Appendix 3: Weak Expressions Among the DI Principles

Extracts of relevant DI text are shown below in normal style.
Qualifiers are underlined. Comments are [in square brackets].

Generic

The principles are voluntary. They are aspirational and intended to complement-not substitute-existing AI related regulations

[The majority of the exhortations are expressed as 'should' or 'should not', even where the action is mandated or prohibited by law.]

1. Human, social and environmental wellbeing

AI systems that help address areas of global concern should be encouraged

Ideally, AI systems should be used to benefit all human beings, including future generations.

2. Human-centred values

It's permissible to interfere with certain human rights where it's reasonable, necessary and proportionate. [This is facilitative, not protective]

Organisations designing, developing, deploying or operating AI systems should ideally hire staff from diverse backgrounds, cultures and disciplines ...

3. Fairness

This includes ... appropriate consultation with stakeholders ...

4. Privacy protection and security

...

5. Reliability and safety

AI systems should not pose unreasonable safety risks [with no indication of what and/or whose safety is prioritised, and no indication of the processes and the standards to be applied]

6. Transparency and explainability

There should be transparency and responsible disclosure to ensure people know when they are being significantly impacted by an AI system [with no indication of the meaning of the key terms, e.g. cf. 'disclosure', and how 'responsible disclosure' differs from, adds to or clarifies 'transparency' and no useful guidance in relation to assessment of significance]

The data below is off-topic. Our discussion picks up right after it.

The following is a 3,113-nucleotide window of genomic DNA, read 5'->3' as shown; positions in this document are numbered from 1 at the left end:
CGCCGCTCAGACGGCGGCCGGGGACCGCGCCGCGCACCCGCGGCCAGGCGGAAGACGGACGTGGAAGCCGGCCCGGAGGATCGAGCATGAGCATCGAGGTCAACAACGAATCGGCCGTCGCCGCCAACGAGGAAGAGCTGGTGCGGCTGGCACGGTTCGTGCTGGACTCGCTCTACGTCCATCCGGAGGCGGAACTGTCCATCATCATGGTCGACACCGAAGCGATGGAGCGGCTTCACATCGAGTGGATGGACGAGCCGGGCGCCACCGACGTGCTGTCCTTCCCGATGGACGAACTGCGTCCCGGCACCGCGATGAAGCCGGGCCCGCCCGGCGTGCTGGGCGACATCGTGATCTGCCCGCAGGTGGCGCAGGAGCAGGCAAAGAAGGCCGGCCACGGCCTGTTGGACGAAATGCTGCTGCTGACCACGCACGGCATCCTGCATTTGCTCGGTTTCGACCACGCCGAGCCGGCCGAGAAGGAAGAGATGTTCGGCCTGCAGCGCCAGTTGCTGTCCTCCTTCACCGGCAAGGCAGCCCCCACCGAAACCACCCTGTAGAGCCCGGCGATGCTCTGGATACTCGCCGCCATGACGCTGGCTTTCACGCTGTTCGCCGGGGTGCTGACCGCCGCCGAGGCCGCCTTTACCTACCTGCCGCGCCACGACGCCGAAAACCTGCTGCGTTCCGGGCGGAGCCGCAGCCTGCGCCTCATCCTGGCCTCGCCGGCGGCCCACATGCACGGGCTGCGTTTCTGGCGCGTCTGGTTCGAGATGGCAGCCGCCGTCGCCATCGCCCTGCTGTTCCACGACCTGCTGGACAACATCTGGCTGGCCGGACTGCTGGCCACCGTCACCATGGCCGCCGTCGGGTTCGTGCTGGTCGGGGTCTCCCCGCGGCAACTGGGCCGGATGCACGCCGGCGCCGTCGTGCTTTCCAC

Responsible disclosures should ... provide reasonable justifications for AI systems outcomes [without any indication of how to assess reasonableness. Or perhaps the word intended was 'reasoned'?]

This principle also aims to ensure people have the ability to find out when an AI system is engaging with them ... and [are] able to obtain a reasonable disclosure regarding the AI system [expressed as an aim, not a requirement, and no guidance is provided in relation to 'reasonable'. Or perhaps the word intended was 'responsible'?]

7. Contestability

When an AI system significantly impacts a person, community, group or environment, there should be a timely process to allow people to challenge the use or output of the AI system [without any meaningful guidance on how to gauge 'significance']

Knowing that redress for harm is possible, when things go wrong, is key to ensuring public trust in AI. [But nothing in the text requires redress to be available.]